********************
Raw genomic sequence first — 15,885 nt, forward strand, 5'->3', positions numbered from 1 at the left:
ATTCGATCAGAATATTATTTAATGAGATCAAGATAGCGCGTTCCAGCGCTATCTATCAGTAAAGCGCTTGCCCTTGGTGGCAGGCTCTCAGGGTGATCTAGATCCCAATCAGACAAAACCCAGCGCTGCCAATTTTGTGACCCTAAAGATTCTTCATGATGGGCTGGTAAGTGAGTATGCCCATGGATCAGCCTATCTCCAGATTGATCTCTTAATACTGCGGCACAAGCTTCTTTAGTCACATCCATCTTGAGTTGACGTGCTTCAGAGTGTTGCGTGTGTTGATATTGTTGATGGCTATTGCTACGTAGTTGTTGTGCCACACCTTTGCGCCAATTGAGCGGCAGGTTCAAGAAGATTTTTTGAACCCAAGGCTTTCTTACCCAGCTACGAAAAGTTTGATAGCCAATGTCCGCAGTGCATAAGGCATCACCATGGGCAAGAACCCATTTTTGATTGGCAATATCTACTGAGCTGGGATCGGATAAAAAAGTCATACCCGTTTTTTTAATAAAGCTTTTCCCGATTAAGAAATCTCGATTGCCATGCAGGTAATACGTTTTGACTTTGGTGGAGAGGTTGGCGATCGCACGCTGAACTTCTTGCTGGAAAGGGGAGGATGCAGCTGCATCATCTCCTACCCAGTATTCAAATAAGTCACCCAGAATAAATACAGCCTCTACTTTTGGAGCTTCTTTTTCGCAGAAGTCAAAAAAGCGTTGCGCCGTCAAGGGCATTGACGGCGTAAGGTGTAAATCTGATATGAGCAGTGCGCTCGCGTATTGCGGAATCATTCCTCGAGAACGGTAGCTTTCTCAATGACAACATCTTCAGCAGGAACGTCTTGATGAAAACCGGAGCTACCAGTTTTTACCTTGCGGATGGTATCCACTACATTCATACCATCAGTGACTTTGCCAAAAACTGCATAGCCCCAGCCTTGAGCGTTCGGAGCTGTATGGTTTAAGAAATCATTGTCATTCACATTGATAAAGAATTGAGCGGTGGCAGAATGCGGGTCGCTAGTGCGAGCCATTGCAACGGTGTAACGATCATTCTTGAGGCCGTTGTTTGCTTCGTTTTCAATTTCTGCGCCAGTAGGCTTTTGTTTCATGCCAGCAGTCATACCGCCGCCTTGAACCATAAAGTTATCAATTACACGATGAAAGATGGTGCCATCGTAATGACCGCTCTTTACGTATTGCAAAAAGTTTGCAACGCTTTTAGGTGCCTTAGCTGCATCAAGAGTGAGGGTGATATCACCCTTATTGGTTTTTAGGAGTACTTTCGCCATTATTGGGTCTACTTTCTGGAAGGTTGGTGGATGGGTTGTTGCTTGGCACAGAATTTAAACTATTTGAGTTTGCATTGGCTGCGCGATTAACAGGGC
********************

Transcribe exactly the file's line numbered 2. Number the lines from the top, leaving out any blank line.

ATTCGATCAGAATATTATTTAATGAGATCAAGATAGCGCGTTCCAGCGCTATCTATCAGTAAAGCGCTTGCCCTTGGTGGCAGGCTCTCAGGGTGATCTAGATCCCAATCAGACAAAACCCAGCGCTGCCAATTTTGTGACCCTAAAGATTCTTCATGATGGGCTGGTAAGTGAGTATGCCCATGGATCAGCCTATCTCCAGATTGATCTCTTAATACTGCGGCACAAGCTTCTTTAGTCACATCCATCTTGAGTTGACGTGCTTCAGAGTGTTGCGTGTGTTGATATTGTTGATGGCTATTGCTACGTAGTTGTTGTGCCACACCTTTGCGCCAATTGAGCGGCAGGTTCAAGAAGATTTTTTGAACCCAAGGCTTTCTTACCCAGCTACGAAAAGTTTGATAGCCAATGTCCGCAGTGCATAAGGCATCACCATGGGCAAGAACCCATTTTTGATTGGCAATATCTACTGAGCTGGGATCGGATAAAAAAGTCATACCCGTTTTTTTAATAAAGCTTTTCCCGATTAAGAAATCTCGATTGCCATGCAGGTAATACGTTTTGACTTTGGTGGAGAGGTTGGCGATCGCACGCTGAACTTCTTGCTGGAAAGGGGAGGATGCAGCTGCATCATCTCCTACCCAGTATTCAAATAAGTCACCCAGAATAAATACAGCCTCTACTTTTGGAGCTTCTTTTTCGCAGAAGTCAAAAAAGCGTTGCGCCGTCAAGGGCATTGACGGCGTAAGGTGTAAATCTGATATGAGCAGTGCGCTCGCGTATTGCGGAATCATTCCTCGAGAACGGTAGCTTTCTCAATGACAACATCTTCAGCAGGAACGTCTTGATGAAAACCGGAGCTACCAGTTTTTACCTTGCGGATGGTATCCACTACATTCATACCATCAGTGACTTTGCCAAAAACTGCATAGCCCCAGCCTTGAGCGTTCGGAGCTGTATGGTTTAAGAAATCATTGTCATTCACATTGATAAAGAATTGAGCGGTGGCAGAATGCGGGTCGCTAGTGCGAGCCATTGCAACGGTGTAACGATCATTCTTGAGGCCGTTGTTTGCTTCGTTTTCAATTTCTGCGCCAGTAGGCTTTTGTTTCATGCCAGCAGTCATACCGCCGCCTTGAACCATAAAGTTATCAATTACACGATGAAAGATGGTGCCATCGTAATGACCGCTCTTTACGTATTGCAAAAAGTTTGCAACGCTTTTAGGTGCCTTAGCTGCATCAAGAGTGAGGGTGATATCACCCTTATTGGTTTTTAGGAGTACTTTCGCCATTATTGGGTCTACTTTCTGGAAGGTTGGTGGATGGGTTGTTGCTTGGCACAGAATTTAAACTATTTGAGTTTGCATTGGCTGCGCGATTAACAGGGC